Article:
Scientists make breakthrough in quest to discover life on Mars

A team of researchers that panned a new study details a breakthrough in humanity's quest to discover life on Earth's closest neighboring planet.

3 minutes & 1 second read time

Humans have discovered quite a bit about Mars, with the Red Planet being the most explored planet in the solar system as multiple rovers have and are traversing the surface gathering data that is then sent back home.

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With this data, researchers were able to theorize with substantial evidence that Mars was once home to water, which created now ancient river systems. These river systems, or their remains, were observed by NASA's Perseverance rover, leading scientists to believe that Mars once had liquid water that may have harbored life. The theory that Mars was once home to life hinges on the fact that the Red Planet once had water, but what if Mars never had as much water as what we think?

A new study suggests that the evidence of ancient water systems on Mars, which are the carvings thought to be created by flowing water, may not have been created by water at all, but instead, by explosively evaporating carbon dioxide ice. Notably, Mars' atmosphere consists of approximately 95% carbon dioxide, and when temperatures drop to -120 degrees Celsius (-184 Fahrenheit), the carbon dioxide freezes so fast it skips the liquid phase.

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As the planet continues to orbit the Sun, it eventually reaches its heating phase, which happens quickly. So quickly that the frozen carbon dioxide could easily skip the liquid phase and move straight into a gas.

"This influences our ideas about water on Mars in general, and therefore our search for life on the planet," said Lonneke Roelofs, a planetary researcher at Utrecht University

If completely correct, these findings would suggest that liquid wasn't present on the Red Planet in the quantities that we thought it did, thus changing how we look at Mars as both a planet seen today and how it was millions of years ago. On a more positive note, NASA's Perseverance rover is currently exploring the surface of the Red Planet, collecting samples from various locations that will eventually be transported back to Earth.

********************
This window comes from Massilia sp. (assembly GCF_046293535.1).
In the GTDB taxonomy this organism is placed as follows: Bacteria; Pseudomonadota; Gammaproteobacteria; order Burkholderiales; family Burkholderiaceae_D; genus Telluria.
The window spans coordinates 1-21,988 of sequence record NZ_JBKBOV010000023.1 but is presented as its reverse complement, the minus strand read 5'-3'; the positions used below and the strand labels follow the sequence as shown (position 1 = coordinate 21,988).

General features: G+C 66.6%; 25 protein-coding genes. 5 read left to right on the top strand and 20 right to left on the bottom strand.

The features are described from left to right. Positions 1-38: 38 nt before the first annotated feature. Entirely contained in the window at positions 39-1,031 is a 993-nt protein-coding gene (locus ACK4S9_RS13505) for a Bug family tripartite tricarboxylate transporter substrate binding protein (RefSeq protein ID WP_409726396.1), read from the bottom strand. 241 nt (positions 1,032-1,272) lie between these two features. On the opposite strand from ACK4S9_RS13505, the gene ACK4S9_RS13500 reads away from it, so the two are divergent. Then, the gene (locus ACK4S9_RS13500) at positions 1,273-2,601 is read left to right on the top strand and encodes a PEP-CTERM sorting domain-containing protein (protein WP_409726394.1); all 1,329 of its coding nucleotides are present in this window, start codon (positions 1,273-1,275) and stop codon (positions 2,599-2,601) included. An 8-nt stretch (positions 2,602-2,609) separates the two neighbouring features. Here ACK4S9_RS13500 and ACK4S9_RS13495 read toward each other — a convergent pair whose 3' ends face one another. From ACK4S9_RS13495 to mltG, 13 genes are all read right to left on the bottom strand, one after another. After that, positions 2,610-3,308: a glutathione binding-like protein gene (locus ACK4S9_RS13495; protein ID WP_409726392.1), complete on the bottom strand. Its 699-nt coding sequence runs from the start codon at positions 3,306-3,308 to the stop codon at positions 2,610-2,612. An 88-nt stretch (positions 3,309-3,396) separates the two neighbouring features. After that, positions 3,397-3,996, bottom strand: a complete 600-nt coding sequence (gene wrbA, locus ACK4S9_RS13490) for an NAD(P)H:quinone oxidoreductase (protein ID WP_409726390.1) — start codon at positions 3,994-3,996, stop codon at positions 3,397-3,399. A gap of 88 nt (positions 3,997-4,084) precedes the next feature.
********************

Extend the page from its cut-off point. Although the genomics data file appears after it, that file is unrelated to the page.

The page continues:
"We call that 'sublimation.' The process is extremely explosive due to Mars' low air pressure. The created gas pressure pushes sediment grains apart causing the material to flow, similar to debris flows in mountainous areas on Earth. These flows can reshape the Martian landscape-even in the absence of water. The results of my research suggest that the chance of life having existed on Mars is smaller than previously thought," added Roelofs

Researchers have previously stated that we won't really know much about the history of Mars until those samples are returned back to Earth and undergo thorough analysis. It's possible that Perseverance is already carrying a sample that contains enough evidence to definitively say Mars was once home to life, even if that life was microbial. Unfortunately, those samples likely won't be returned to Earth until sometime in the 2030s, as NASA's Mars Sample Return mission has been plagued with delays and setbacks.

"We know for sure that there was once water on the surface of Mars. This study does not prove the contrary," Roelofs says. "But the emergence of life likely needs a long period where liquid water was present. Previously, we thought that these landscape structures were formed by debris flows driven by water because of their similarity to debris flow systems on Earth."

"My research now shows that, in addition to debris flows powered by water, the sublimation of frozen CO2 can also serve as a driving force behind the formation of these Martian gully landscapes. That pushes the presence of water on Mars further into the past, making the chance of life on Mars smaller."

The convoluted plan to return the samples has undergone reengineering, and following the success of the now out-of-commission Mars helicopter named Ingenuity, we now could see multiple rotorcrafts being sent to the Red Planet to assist with the collection of the samples. Only time will tell.

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Jak joined the TweakTown team in 2017 and has since reviewed 100s of new tech products and kept us informed daily on the latest science, space, and artificial intelligence news. Jak's love for science, space, and technology, and, more specifically, PC gaming, began at 10 years old. It was the day his dad showed him how to play Age of Empires on an old Compaq PC. Ever since that day, Jak fell in love with games and the progression of the technology industry in all its forms. Instead of typical FPS, Jak holds a very special spot in his heart for RTS games.

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